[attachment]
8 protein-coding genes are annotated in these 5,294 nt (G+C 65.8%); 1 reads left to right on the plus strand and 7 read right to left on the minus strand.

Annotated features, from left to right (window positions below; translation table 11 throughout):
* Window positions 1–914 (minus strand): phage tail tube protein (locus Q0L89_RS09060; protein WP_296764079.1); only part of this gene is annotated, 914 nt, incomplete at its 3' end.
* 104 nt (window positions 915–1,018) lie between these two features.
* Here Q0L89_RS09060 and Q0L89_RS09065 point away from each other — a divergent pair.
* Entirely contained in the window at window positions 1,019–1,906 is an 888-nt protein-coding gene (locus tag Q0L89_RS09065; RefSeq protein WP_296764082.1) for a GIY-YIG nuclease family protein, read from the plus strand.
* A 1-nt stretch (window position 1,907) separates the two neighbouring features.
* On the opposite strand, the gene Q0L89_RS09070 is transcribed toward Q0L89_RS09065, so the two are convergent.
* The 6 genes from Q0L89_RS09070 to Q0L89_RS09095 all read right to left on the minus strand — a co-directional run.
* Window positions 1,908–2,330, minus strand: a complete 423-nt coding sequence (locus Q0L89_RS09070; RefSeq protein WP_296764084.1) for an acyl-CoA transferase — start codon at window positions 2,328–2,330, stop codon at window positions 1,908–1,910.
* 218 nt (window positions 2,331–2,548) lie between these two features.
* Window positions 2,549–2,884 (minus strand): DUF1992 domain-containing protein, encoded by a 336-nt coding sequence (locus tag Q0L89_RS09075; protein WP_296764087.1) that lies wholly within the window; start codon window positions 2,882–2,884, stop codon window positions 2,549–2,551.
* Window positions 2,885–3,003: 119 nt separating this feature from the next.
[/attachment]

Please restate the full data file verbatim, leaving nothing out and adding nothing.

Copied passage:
8 protein-coding genes are annotated in these 5,294 nt (G+C 65.8%); 1 reads left to right on the plus strand and 7 read right to left on the minus strand.

Annotated features, from left to right (window positions below; translation table 11 throughout):
* Window positions 1–914 (minus strand): phage tail tube protein (locus Q0L89_RS09060; protein WP_296764079.1); only part of this gene is annotated, 914 nt, incomplete at its 3' end.
* 104 nt (window positions 915–1,018) lie between these two features.
* Here Q0L89_RS09060 and Q0L89_RS09065 point away from each other — a divergent pair.
* Entirely contained in the window at window positions 1,019–1,906 is an 888-nt protein-coding gene (locus tag Q0L89_RS09065; RefSeq protein WP_296764082.1) for a GIY-YIG nuclease family protein, read from the plus strand.
* A 1-nt stretch (window position 1,907) separates the two neighbouring features.
* On the opposite strand, the gene Q0L89_RS09070 is transcribed toward Q0L89_RS09065, so the two are convergent.
* The 6 genes from Q0L89_RS09070 to Q0L89_RS09095 all read right to left on the minus strand — a co-directional run.
* Window positions 1,908–2,330, minus strand: a complete 423-nt coding sequence (locus Q0L89_RS09070; RefSeq protein WP_296764084.1) for an acyl-CoA transferase — start codon at window positions 2,328–2,330, stop codon at window positions 1,908–1,910.
* 218 nt (window positions 2,331–2,548) lie between these two features.
* Window positions 2,549–2,884 (minus strand): DUF1992 domain-containing protein, encoded by a 336-nt coding sequence (locus tag Q0L89_RS09075; protein WP_296764087.1) that lies wholly within the window; start codon window positions 2,882–2,884, stop codon window positions 2,549–2,551.
* Window positions 2,885–3,003: 119 nt separating this feature from the next.